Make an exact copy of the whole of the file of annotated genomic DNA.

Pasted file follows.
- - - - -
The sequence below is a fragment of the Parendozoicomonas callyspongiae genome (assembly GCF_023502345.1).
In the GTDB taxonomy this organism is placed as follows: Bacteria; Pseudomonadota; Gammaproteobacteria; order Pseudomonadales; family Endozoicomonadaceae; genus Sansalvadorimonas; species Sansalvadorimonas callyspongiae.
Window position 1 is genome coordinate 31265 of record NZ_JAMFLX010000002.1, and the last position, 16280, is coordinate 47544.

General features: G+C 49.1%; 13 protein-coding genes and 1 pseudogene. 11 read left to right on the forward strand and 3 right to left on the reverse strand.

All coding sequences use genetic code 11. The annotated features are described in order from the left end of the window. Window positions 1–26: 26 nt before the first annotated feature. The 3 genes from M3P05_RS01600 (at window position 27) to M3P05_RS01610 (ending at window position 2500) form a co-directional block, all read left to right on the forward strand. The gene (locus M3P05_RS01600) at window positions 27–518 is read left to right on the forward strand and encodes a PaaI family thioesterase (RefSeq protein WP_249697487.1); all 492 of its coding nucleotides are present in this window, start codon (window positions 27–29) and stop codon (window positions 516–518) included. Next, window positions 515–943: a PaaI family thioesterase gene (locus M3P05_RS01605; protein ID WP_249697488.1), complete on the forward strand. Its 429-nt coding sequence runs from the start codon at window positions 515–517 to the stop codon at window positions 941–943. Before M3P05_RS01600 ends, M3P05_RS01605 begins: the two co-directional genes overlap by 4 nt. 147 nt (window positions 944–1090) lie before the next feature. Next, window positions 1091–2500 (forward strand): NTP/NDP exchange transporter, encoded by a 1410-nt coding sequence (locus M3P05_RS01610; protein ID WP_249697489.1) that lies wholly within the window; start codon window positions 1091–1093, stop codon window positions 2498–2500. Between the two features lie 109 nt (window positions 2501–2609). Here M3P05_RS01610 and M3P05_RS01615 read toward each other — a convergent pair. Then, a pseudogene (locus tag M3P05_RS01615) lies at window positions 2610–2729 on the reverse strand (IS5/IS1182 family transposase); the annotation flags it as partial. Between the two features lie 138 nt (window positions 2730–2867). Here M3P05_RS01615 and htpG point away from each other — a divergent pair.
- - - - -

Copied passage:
The sequence below is a fragment of the Parendozoicomonas callyspongiae genome (assembly GCF_023502345.1).
In the GTDB taxonomy this organism is placed as follows: Bacteria; Pseudomonadota; Gammaproteobacteria; order Pseudomonadales; family Endozoicomonadaceae; genus Sansalvadorimonas; species Sansalvadorimonas callyspongiae.
Window position 1 is genome coordinate 31265 of record NZ_JAMFLX010000002.1, and the last position, 16280, is coordinate 47544.

General features: G+C 49.1%; 13 protein-coding genes and 1 pseudogene. 11 read left to right on the forward strand and 3 right to left on the reverse strand.

All coding sequences use genetic code 11. The annotated features are described in order from the left end of the window. Window positions 1–26: 26 nt before the first annotated feature. The 3 genes from M3P05_RS01600 (at window position 27) to M3P05_RS01610 (ending at window position 2500) form a co-directional block, all read left to right on the forward strand. The gene (locus M3P05_RS01600) at window positions 27–518 is read left to right on the forward strand and encodes a PaaI family thioesterase (RefSeq protein WP_249697487.1); all 492 of its coding nucleotides are present in this window, start codon (window positions 27–29) and stop codon (window positions 516–518) included. Next, window positions 515–943: a PaaI family thioesterase gene (locus M3P05_RS01605; protein ID WP_249697488.1), complete on the forward strand. Its 429-nt coding sequence runs from the start codon at window positions 515–517 to the stop codon at window positions 941–943. Before M3P05_RS01600 ends, M3P05_RS01605 begins: the two co-directional genes overlap by 4 nt. 147 nt (window positions 944–1090) lie before the next feature. Next, window positions 1091–2500 (forward strand): NTP/NDP exchange transporter, encoded by a 1410-nt coding sequence (locus M3P05_RS01610; protein ID WP_249697489.1) that lies wholly within the window; start codon window positions 1091–1093, stop codon window positions 2498–2500. Between the two features lie 109 nt (window positions 2501–2609). Here M3P05_RS01610 and M3P05_RS01615 read toward each other — a convergent pair. Then, a pseudogene (locus tag M3P05_RS01615) lies at window positions 2610–2729 on the reverse strand (IS5/IS1182 family transposase); the annotation flags it as partial. Between the two features lie 138 nt (window positions 2730–2867). Here M3P05_RS01615 and htpG point away from each other — a divergent pair.